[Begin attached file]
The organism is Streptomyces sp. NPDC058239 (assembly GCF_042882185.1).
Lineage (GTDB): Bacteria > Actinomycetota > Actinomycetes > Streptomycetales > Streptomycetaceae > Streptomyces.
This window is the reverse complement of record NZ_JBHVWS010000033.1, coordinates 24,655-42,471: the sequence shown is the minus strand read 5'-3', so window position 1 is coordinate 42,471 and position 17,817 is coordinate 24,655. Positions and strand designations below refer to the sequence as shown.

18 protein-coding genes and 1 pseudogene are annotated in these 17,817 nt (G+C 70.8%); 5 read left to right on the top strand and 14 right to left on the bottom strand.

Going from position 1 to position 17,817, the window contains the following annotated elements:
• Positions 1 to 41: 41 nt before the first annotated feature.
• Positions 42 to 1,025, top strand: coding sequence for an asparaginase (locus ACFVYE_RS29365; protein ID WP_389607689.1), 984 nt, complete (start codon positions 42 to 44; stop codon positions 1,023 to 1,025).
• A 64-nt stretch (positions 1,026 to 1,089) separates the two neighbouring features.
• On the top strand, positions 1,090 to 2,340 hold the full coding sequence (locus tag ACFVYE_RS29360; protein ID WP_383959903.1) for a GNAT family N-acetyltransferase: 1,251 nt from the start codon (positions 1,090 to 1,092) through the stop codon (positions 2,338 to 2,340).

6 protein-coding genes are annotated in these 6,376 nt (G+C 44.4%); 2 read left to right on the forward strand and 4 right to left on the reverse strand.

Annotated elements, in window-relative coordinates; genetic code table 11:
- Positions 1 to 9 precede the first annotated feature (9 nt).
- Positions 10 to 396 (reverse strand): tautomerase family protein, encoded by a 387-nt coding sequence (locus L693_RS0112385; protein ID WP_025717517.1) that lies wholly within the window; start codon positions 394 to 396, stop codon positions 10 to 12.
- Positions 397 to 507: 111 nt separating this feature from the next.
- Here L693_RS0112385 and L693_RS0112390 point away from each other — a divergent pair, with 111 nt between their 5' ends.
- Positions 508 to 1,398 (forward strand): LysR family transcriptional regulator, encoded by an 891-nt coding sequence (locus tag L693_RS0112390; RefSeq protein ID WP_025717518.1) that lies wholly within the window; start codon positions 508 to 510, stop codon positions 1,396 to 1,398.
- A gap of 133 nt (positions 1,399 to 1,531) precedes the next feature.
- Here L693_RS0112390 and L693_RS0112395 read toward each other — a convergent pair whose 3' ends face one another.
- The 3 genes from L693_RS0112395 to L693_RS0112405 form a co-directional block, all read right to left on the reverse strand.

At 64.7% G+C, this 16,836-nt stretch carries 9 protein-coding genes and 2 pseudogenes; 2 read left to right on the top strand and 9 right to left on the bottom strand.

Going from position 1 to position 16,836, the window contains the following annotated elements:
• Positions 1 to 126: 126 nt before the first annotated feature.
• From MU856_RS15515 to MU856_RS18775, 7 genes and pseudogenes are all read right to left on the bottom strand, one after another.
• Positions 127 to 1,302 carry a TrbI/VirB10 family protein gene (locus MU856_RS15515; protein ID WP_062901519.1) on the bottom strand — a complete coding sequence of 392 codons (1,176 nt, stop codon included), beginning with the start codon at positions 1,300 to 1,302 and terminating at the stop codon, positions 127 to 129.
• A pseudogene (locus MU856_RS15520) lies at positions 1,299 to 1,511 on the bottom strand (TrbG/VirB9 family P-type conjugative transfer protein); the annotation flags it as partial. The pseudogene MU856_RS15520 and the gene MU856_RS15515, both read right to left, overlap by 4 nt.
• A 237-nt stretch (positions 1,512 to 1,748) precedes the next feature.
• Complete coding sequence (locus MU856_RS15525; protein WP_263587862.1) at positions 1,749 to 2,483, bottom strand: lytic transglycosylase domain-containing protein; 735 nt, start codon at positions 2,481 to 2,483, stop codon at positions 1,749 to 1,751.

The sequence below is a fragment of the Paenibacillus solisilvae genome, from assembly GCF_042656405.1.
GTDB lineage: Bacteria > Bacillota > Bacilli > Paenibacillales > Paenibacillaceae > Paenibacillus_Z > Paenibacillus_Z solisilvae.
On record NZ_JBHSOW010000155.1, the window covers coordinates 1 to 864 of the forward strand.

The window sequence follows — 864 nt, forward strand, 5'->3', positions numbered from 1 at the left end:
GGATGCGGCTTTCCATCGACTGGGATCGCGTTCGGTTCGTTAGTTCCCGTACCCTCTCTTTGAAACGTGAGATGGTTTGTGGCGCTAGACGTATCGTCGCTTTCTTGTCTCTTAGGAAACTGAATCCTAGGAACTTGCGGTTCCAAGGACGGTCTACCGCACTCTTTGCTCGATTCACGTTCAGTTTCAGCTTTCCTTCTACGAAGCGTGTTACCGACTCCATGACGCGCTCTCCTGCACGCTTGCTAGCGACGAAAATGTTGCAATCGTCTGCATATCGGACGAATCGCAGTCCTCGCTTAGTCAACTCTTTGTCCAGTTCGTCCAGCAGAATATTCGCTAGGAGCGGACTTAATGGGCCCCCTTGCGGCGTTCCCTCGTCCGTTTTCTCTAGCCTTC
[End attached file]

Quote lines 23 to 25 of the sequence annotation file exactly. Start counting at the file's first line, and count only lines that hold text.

• From MU856_RS15515 to MU856_RS18775, 7 genes and pseudogenes are all read right to left on the bottom strand, one after another.
• Positions 127 to 1,302 carry a TrbI/VirB10 family protein gene (locus MU856_RS15515; protein ID WP_062901519.1) on the bottom strand — a complete coding sequence of 392 codons (1,176 nt, stop codon included), beginning with the start codon at positions 1,300 to 1,302 and terminating at the stop codon, positions 127 to 129.
• A pseudogene (locus MU856_RS15520) lies at positions 1,299 to 1,511 on the bottom strand (TrbG/VirB9 family P-type conjugative transfer protein); the annotation flags it as partial. The pseudogene MU856_RS15520 and the gene MU856_RS15515, both read right to left, overlap by 4 nt.